Architect your Career
If you’ve ever watched the TV show Grand Designs you’ll know that one of the mantras of the host Kevin McCloud is that the builder should not be the architect or the project manager. Every time there’s a self-build project and the couple take on more than their capabilities his first piece of advice is to get a dedicated architect or project manager. And he’s normally right.
Well, why don’t we take the same principle to our careers. We are essentially all self-builders. We’re the people digging the foundation, laying the blocks, installing the plumbing and electrics. All while learning on the fly. Exactly like a career. Sometimes when we’re caught up in the minutiae of the day to day things it’s hard to step back and take a 10000 feet view of where things are at and where they can go. As solution architects this is exactly what we have to do. Look at the vision, the requirements, the constraints, the capabilities and what interfaces need to be taken into account.
Where this this all start?
Towards the middle of last year the company I worked with underwent a major organisational restructure within the IT department. The reasons for the change were I believe justified, as the company grew through acquisition they needed to be able to ensure 24 x 7 global support and have the ability for the regional teams to be in constant communication and collaboration. The goal was to drive standardisation across all sites and in turn drive down costs to deliver IT services. Prior to this each primary site, a total of 9 globally, worked in their own silos with their own budgets. The vision was needed but as with all restructures there are some casualties. Some are desired and others are just unintentional fallout. Following the acceptance by senior executives there were some immediate resignations at the mid-management level which were expected. The delivery of the new restructure dragged on however and led to a number of senior engineers leaving too. Including me.
We’ve all heard stories of hoarders. That one guy in the neighbourhood that has two cars, a lawnmower, a boat, two dog sheds, an engine from a vintage car, a second rusted engine from a vintage car, some bales of hay and what looks to be a Salvador Dali custom one of a kind sculpture in their front garden. There’s even TV shows about these guys. I honestly believe some of the most under-represented hoarders are those that work in IT. In some cases they should actually be museum pieces. Everyone I know has battle scars of having to deal with ancient relics from a bygone era that is hosting the most critical application for the entire company and hasn’t been patched in 20 years because Jim that installed it but has since retired and no one else is will to risk it. What if it never comes back up? It’s not under a support contract. How is it that IT systems are still being bound with baling twine (probably taken from your neighbourhood hoarders hay bales) and refurbished, bought from e-bay, hard disks? Any worst of all, it’s generally accepted as standard practice in some places. I’ll never forget being ask by the finance director if we could just buy a new EMC Clariion from ‘the internet’ rather than go through a proper procurement process with EMC directly. “Shur isn’t the internet cheap.” Yes boss it is but…..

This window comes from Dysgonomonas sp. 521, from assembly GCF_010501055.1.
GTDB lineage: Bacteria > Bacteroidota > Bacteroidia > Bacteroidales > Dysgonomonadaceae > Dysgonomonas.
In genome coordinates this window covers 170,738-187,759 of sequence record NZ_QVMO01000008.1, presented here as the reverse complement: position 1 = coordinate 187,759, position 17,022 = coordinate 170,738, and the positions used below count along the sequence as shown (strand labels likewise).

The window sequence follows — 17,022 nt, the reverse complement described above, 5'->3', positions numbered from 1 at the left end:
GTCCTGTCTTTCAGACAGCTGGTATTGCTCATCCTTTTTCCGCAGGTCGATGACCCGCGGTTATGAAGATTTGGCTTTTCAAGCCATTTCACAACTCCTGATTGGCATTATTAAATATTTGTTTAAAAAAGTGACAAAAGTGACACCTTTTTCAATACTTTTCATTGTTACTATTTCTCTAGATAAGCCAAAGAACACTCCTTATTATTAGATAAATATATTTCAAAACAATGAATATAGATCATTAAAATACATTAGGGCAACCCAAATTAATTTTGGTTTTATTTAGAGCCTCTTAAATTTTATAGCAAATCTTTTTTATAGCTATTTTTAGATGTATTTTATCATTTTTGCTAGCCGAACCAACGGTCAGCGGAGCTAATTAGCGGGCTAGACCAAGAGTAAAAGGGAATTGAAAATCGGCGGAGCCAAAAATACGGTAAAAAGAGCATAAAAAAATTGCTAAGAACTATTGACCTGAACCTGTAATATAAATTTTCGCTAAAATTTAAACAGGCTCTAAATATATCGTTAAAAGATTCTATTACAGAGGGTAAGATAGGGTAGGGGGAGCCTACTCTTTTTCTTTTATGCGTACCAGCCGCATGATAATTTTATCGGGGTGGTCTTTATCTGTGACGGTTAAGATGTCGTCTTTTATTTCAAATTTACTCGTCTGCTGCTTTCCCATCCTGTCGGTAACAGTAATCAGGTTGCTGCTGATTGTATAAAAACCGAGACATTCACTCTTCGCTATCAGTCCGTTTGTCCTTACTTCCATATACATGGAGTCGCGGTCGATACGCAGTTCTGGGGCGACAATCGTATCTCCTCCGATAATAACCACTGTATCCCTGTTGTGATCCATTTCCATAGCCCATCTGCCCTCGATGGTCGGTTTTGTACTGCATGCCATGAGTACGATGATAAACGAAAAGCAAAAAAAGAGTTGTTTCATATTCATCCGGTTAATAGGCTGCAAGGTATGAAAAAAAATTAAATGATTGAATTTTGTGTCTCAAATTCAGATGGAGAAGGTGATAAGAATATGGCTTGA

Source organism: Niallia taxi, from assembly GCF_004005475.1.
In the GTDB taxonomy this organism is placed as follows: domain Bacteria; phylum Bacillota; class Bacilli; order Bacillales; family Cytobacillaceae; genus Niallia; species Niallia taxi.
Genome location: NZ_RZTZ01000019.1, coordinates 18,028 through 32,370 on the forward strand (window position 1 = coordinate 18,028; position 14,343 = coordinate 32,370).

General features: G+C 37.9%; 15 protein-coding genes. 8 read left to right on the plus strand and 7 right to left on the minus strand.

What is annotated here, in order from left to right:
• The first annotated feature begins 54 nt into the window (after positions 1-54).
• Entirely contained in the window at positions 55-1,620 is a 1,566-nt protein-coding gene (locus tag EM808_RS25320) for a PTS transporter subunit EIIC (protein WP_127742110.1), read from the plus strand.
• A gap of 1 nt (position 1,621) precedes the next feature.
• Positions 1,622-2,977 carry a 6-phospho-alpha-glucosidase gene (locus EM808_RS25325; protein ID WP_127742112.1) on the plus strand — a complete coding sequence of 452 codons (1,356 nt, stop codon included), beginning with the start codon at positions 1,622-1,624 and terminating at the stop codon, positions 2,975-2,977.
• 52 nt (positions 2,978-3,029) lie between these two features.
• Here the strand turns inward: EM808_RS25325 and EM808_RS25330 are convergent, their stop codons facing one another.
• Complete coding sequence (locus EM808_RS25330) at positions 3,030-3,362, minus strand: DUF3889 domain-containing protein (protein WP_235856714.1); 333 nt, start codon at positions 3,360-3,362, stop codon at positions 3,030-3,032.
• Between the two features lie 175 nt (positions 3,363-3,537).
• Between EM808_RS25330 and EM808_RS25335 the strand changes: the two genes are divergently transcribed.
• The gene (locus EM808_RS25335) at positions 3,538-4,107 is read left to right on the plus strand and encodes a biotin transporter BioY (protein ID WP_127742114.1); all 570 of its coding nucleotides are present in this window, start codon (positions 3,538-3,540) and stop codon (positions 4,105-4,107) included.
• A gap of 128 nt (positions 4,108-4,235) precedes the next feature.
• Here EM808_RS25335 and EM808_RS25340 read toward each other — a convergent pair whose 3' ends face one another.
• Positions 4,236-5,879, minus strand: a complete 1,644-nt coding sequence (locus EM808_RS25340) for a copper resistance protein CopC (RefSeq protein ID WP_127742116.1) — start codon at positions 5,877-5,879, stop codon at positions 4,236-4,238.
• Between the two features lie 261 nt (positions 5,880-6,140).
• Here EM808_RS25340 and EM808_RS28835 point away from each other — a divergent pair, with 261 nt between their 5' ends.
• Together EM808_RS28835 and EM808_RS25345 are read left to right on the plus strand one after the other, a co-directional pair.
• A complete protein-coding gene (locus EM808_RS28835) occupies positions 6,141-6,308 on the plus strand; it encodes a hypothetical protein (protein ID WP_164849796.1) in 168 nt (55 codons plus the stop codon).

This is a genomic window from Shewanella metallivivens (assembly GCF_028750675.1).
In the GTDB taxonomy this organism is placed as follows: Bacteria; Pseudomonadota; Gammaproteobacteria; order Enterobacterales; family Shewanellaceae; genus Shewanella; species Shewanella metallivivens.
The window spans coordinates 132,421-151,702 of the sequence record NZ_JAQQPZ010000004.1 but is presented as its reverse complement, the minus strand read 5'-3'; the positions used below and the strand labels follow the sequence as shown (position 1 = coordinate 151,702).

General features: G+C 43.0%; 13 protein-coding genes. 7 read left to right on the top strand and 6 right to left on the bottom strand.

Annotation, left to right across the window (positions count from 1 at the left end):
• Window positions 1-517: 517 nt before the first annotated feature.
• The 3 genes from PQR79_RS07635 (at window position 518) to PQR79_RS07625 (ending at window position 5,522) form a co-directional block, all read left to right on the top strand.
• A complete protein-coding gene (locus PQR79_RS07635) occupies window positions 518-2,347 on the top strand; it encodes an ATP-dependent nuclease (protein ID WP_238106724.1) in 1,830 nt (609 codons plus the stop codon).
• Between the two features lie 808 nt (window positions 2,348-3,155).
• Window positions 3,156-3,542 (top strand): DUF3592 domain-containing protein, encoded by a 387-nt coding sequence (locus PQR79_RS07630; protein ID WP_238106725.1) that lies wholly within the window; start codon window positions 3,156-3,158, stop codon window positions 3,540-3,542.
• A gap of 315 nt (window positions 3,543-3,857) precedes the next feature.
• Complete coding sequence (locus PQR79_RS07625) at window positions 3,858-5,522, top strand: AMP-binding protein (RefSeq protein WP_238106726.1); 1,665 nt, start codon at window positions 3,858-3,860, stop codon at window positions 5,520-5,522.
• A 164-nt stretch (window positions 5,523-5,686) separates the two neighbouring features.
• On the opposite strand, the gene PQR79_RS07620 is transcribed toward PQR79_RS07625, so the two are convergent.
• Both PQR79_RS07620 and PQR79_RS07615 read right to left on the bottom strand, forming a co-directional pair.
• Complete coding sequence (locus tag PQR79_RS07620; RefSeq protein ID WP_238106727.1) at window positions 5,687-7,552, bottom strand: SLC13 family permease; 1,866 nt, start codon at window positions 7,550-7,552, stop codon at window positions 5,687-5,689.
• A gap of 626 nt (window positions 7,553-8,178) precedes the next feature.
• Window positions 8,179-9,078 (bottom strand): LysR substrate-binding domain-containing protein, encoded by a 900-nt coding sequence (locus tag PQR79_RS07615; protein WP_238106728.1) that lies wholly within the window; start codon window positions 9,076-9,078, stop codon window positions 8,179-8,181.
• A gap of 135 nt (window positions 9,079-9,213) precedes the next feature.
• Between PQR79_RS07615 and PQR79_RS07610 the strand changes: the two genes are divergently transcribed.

So to understand this mentality of not wanting to change and hoarding old equipment in data centers in a large part to justify their existance I have take a look at what a hoarder is and also what it is not.
What a hoarder is not:
A hoarder is not a collector. A collector has a sense of pride about their possessions and take pleasure in showing and talking about their possessions. Collectors tend to keep their possessions organised. A hoarder on the other hand will generally experience embarassment about their possessions and feel uncomfortable when others see them. Their possessions take over the functional living space and they often incur great debt to satisfy their hoarding needs.